Alomone Labs is pleased to offer the Presynaptic Marker Antibody Kit (#AK-235). This Marker Kit includes antibodies targeting presynaptic markers along with their respective control peptide antigen. An ideal tool for screening purposes.
The synapse is the junction at which neuronal communication is taking place; the information signal flows from the presynaptic neuron – or the transmitter – via its axon's end, to the postsynaptic cell – or the receiver – usually a neuron's dendrite but can also be the beginning of an adjacent neuron's axon, or any other excitable cell, such as a muscle cell.
At the synapse, communicating cells do not contact each other directly, but rather through the synaptic cleft. There, the presynaptic cell releases by exocytosis vesicles containing neurotransmitters and neuroactive peptides that bind to receptors at the membrane of the postsynaptic cell; this results in inhibition or excitation the target cell or an endocrinal signaling through the blood stream. Synaptic transmission is mostly chemical, but can also be entirely electrical1-3.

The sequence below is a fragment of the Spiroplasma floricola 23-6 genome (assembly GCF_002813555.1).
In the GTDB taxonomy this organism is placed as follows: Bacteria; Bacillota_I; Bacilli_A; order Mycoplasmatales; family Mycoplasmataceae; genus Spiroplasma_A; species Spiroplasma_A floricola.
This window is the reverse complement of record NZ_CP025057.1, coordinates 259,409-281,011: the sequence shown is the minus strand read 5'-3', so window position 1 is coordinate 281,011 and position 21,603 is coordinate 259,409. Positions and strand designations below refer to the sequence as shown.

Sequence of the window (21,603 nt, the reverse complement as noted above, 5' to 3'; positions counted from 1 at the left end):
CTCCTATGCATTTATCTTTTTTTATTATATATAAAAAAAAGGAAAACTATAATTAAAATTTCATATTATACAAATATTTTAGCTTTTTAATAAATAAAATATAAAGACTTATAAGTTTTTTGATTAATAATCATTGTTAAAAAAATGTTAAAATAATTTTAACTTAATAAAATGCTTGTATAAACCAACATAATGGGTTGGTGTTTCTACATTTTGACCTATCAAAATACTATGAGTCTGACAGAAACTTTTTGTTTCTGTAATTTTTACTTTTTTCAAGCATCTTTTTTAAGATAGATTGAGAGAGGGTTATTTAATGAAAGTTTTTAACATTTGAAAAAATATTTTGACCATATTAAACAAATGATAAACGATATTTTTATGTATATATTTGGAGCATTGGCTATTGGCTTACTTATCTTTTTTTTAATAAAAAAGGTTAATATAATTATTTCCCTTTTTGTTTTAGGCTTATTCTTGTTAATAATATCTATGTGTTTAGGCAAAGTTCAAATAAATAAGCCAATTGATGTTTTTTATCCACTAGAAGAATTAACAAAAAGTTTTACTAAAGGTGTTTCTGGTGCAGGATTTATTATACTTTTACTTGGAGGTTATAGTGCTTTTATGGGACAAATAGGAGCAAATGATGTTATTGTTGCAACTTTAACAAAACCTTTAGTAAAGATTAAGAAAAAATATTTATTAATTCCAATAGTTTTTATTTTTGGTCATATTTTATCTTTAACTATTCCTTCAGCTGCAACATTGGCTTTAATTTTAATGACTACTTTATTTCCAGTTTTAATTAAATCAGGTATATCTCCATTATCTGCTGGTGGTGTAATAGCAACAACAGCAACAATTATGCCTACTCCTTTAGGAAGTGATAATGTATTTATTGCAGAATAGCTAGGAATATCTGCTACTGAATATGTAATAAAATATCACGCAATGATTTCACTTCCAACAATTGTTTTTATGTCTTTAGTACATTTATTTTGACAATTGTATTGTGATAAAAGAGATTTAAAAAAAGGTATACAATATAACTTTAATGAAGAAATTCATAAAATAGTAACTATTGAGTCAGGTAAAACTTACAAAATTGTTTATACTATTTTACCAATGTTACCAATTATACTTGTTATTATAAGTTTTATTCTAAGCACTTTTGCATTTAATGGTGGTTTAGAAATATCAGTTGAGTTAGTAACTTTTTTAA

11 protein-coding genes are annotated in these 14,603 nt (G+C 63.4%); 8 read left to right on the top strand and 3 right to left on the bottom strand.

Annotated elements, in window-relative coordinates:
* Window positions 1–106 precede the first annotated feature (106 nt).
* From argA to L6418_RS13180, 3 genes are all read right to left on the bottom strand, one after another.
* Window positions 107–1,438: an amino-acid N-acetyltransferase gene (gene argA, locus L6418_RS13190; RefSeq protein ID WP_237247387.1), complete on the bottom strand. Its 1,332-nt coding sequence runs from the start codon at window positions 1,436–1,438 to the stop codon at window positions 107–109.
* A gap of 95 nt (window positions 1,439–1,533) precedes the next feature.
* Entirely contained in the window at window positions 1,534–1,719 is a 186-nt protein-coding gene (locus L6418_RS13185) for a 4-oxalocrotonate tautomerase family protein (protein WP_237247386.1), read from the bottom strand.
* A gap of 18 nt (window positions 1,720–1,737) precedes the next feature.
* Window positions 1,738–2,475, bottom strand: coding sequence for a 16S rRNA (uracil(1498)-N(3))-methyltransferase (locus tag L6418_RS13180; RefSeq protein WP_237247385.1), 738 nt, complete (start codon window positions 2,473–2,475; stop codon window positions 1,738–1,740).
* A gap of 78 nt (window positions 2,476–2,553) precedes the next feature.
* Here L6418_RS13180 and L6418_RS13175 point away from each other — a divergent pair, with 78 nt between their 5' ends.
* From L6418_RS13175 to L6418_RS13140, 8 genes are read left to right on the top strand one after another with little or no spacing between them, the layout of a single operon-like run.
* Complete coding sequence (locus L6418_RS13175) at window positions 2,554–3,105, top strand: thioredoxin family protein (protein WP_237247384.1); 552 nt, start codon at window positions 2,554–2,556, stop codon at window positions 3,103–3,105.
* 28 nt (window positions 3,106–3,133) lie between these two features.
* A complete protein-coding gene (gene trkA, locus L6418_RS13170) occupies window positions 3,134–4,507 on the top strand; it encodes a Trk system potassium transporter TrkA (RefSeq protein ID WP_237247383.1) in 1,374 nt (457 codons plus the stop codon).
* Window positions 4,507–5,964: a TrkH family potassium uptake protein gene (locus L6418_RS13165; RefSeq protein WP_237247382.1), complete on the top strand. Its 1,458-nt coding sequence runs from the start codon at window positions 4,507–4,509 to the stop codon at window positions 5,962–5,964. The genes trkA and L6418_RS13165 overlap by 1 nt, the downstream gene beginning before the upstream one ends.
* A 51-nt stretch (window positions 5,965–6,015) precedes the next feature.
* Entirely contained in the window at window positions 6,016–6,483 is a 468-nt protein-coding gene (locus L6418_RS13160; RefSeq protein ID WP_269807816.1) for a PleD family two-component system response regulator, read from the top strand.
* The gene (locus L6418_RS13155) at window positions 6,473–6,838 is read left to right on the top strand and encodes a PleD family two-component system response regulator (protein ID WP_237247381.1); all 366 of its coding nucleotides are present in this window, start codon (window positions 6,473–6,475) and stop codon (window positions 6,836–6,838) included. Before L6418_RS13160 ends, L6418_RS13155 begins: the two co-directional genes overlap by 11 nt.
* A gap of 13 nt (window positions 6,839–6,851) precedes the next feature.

Both the presynaptic membrane, where exocytosis takes place, and the synaptic vesicle membrane, harbors a cluster of fusion proteins known as soluble N-ethylmaleimide–sensitive factor attachment receptors (SNAREs). The synaptic vesicle is released from the presynaptic cell when synaptobrevin, a type of SNARE that is expressed on the vesicle's membrane, binds syntaxin, SNAP-25 and Munc18 on the presynaptic membrane, thereby forming a tight connection which destabilizes the phospholipid arrangement of the membranes of both the vesicle and the cell. At the same time, influx of Ca2+ sensitizes the synaptic vesicle proteins known as synaptotagmins, and facilitates vesicle-membrane fusion. These processes culminate in the formation of a pore through which the content of the vesicle is spilled. Then, the SNARE complex dismounts and the vesicle is withdrawn backwards by endocytosis, to be recycled for additional rounds4,5.
- Lonart, G. (2002) Trends Neurosci. 25, 329.
- Bollmann, J.H. et al. (2000) Science 289, 953.
- Simpson, J.A. (1969) J. Neurol. Neurosurg. Psychiatry 32, 638.
- Fagerlund, M.J. et al. (2009) Br. J. Anaesth. 103, 108.
- Yu, J. et al. (2012) Mol Brain 5, 26.